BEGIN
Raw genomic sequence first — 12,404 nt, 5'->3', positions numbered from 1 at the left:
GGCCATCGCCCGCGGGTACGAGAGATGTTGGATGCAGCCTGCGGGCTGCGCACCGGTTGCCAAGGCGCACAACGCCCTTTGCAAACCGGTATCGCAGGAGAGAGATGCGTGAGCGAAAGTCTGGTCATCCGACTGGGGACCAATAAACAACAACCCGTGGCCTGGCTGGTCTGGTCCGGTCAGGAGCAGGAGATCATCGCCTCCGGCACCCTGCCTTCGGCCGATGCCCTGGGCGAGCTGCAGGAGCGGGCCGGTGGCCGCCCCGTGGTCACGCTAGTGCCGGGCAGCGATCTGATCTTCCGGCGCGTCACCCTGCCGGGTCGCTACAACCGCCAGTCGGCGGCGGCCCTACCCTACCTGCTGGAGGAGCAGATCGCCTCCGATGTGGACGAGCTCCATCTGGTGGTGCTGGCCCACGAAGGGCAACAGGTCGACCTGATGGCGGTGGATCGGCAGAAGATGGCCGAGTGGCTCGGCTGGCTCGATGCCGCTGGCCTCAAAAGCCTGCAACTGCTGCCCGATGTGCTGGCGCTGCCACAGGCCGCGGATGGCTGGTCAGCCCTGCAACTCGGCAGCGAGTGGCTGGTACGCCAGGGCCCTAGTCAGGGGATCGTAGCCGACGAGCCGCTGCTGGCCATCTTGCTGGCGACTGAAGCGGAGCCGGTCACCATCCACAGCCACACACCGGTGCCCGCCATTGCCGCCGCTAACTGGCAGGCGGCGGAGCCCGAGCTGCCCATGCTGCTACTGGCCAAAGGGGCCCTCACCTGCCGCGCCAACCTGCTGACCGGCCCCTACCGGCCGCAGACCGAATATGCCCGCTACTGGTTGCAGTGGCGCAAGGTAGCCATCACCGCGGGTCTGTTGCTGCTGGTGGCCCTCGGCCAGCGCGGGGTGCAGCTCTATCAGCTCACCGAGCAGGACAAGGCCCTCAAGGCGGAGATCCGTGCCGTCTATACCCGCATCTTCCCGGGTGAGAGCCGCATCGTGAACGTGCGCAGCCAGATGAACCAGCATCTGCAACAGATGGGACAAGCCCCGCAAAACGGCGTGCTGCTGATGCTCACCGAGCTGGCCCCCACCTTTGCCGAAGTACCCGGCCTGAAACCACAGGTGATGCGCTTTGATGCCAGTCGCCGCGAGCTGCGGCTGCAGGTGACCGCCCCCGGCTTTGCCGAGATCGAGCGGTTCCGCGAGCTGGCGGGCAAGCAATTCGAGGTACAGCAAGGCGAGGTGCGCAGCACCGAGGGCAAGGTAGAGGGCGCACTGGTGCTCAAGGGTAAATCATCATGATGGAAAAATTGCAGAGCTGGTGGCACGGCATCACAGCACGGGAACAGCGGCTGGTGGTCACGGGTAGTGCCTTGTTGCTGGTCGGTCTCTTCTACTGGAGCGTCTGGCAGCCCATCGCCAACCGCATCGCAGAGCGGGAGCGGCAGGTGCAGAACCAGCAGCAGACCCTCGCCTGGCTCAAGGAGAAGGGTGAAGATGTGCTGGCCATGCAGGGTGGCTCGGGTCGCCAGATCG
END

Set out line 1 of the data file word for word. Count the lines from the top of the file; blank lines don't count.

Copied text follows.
Raw genomic sequence first — 12,404 nt, 5'->3', positions numbered from 1 at the left: